The book begins with Jake Epping, an English teacher in Maine recounting his failed marriage. He next tells us of earning some extra money helping adults earn their GEDs. It is here that we get some true insight into Jake’s character because he tells us how he cried over an essay called “The Janitor’s Father”. It was poorly written, but he cried non-the-less (something he rarely does). Because of the emotion it evoked, he gave the writer an A+. At graduation, he takes the Janitor, who walks with a severe limp, to a local diner, where burgers cost only a dollar (keep in mind this is 2011).
The next year, when school let’s out, the owner of the diner, Al Templeton calls Jake while he’s at school and asks him to come to the diner. Jake arrives to see a sign that says “Closed due to illness”. Al let’s him in, and it is here that Al let’s him in on his secret: He’s been trying to save JFK’s life, but because Al is dying, he has to pass the torch on. He then relates a story of how he knows the past can be changed. But every time someone goes into the past, it’s a complete reset.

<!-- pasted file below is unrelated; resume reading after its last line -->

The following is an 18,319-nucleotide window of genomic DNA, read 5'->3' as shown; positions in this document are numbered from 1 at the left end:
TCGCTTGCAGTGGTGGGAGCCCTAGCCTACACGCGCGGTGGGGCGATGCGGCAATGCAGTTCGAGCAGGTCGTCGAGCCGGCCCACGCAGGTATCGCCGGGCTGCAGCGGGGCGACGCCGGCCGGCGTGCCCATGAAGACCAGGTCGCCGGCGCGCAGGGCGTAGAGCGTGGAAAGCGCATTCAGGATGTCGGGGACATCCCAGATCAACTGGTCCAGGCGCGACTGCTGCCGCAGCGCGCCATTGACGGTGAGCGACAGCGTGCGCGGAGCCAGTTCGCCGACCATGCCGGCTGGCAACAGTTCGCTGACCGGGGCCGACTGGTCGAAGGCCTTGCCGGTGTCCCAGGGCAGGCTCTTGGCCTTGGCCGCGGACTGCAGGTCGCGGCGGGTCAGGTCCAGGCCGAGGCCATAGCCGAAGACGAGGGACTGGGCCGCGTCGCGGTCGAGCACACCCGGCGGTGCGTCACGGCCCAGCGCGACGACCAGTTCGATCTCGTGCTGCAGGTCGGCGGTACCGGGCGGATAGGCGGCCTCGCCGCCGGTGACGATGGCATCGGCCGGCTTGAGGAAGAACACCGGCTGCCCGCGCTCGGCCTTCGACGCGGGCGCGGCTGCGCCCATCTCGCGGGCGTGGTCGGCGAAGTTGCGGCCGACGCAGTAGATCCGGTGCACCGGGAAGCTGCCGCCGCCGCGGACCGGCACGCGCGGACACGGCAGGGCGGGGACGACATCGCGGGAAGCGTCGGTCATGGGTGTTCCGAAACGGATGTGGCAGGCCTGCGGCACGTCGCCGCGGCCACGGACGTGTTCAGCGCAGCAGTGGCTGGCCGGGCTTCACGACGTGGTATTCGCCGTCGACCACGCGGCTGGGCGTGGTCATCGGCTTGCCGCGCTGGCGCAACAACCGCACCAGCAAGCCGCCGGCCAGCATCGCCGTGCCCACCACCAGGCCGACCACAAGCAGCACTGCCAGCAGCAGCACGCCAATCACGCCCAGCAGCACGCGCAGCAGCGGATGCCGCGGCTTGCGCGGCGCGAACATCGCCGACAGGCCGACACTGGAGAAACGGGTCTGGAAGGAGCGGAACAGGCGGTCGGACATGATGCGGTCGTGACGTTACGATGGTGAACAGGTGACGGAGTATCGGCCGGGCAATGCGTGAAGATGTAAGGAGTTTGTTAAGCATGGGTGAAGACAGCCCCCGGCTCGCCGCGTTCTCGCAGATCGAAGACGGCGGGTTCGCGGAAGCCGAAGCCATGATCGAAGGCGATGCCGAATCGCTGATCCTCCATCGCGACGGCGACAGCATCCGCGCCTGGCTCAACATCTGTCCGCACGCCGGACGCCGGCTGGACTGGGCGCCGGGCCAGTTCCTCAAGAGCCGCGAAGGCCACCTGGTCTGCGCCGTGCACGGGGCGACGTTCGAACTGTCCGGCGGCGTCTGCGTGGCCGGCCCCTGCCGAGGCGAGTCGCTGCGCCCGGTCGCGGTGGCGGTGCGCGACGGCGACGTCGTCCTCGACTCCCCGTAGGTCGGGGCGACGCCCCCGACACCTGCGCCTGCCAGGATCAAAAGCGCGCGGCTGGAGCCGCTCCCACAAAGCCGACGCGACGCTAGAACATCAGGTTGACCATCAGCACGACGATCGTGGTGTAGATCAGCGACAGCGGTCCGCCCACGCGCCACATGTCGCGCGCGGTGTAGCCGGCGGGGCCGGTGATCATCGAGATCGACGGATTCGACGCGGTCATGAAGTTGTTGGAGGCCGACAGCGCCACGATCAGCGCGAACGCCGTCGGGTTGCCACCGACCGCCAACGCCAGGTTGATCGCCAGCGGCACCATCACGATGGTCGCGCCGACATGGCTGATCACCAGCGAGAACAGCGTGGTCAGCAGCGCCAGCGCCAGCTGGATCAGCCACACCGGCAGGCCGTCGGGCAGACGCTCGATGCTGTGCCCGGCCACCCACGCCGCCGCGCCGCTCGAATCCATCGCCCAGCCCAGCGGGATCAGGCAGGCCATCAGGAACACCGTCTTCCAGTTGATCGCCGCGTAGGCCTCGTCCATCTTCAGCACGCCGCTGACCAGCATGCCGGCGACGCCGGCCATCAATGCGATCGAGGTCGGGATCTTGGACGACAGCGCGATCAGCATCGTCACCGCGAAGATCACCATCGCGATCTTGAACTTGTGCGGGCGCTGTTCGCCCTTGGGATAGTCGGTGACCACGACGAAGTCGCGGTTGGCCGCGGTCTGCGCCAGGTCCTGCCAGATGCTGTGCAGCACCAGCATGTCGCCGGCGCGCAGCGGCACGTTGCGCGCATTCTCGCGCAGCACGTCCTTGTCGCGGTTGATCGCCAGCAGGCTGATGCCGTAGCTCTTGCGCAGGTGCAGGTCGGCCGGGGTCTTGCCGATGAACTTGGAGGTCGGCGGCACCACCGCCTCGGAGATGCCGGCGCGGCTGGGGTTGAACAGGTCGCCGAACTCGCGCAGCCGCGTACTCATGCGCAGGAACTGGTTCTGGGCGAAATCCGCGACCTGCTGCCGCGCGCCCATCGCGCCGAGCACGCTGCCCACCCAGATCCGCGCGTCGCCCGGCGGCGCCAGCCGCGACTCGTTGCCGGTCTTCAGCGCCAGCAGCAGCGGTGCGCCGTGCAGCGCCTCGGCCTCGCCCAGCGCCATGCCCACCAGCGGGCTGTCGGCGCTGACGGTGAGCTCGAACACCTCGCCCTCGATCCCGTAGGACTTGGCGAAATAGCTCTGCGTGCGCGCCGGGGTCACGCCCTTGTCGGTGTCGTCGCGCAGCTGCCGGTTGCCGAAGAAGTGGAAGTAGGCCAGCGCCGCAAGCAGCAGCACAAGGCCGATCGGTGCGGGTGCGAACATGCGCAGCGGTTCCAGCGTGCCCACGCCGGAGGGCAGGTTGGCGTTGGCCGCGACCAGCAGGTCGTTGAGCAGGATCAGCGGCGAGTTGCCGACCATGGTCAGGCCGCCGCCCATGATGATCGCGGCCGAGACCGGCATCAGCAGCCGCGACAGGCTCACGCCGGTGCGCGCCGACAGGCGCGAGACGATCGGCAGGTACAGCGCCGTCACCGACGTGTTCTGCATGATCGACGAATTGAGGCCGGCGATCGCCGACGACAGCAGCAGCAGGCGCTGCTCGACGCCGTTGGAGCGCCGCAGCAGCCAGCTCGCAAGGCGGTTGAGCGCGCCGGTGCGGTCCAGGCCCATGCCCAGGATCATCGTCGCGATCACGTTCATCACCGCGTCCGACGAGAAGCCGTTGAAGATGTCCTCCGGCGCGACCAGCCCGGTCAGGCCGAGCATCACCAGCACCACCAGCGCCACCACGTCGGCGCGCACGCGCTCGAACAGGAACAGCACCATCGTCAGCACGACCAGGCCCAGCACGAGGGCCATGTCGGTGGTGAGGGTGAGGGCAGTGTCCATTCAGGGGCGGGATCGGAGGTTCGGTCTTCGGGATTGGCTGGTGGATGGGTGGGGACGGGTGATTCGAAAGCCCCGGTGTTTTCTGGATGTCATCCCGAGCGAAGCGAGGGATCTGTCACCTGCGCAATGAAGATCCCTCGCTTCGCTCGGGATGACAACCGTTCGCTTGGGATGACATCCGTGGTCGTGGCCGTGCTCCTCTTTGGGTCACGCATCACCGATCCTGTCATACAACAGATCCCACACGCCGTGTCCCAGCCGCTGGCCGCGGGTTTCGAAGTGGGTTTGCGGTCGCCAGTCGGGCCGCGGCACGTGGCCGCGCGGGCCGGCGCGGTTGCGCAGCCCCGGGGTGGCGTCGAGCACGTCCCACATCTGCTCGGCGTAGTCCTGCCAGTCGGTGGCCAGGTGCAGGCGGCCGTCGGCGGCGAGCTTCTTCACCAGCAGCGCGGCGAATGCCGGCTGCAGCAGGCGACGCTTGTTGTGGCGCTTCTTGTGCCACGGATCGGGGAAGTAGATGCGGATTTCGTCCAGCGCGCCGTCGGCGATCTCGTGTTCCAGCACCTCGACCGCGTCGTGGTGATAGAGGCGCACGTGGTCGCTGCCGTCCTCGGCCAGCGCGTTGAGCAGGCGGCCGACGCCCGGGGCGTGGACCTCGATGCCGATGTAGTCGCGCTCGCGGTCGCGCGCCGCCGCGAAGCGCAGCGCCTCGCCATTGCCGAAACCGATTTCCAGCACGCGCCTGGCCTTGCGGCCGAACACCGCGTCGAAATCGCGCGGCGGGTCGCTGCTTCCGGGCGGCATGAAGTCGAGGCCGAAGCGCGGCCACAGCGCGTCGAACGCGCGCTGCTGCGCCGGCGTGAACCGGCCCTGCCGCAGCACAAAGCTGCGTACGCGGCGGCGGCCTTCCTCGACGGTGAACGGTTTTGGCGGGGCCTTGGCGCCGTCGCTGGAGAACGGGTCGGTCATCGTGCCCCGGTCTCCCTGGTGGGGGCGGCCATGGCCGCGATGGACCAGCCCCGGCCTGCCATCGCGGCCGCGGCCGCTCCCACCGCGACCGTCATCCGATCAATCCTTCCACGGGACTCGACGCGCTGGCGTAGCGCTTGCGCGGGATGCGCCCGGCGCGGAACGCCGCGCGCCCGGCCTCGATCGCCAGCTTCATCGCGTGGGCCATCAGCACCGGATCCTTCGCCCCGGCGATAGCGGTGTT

Jake wants to try his own experiment, and The Janitor is just the person. He goes through the portal to September 1958. He travels to Derry where we catch up with Bev and Ritchie from IT after they defeated the clown (a nice treat for fans of that book) who aide Jake. He is able to accomplish his mission, and head back to his own time to check the results. Next time, he steps back in time, he’ll have to do it all over again.
Traveling from Maine to Florida to New Orleans to Texas, there is a passing mention of Arnette (sorry, Hap’s Station doesn’t make an appearance). Jake finally lands in a small town called Jodie.
Mixing history with sci-fi, this is King’s best in years. There is suspense, romance, and adventure. A lot of the history is real. Some of it, like the Prize Fight that Jake attends a few weeks before Kennedy’s assassination, for all that I can find, appears to be fictional (with one made up Boxer). This is an amazing piece of work that I highly recommend to anyone, regardless whether they are fans.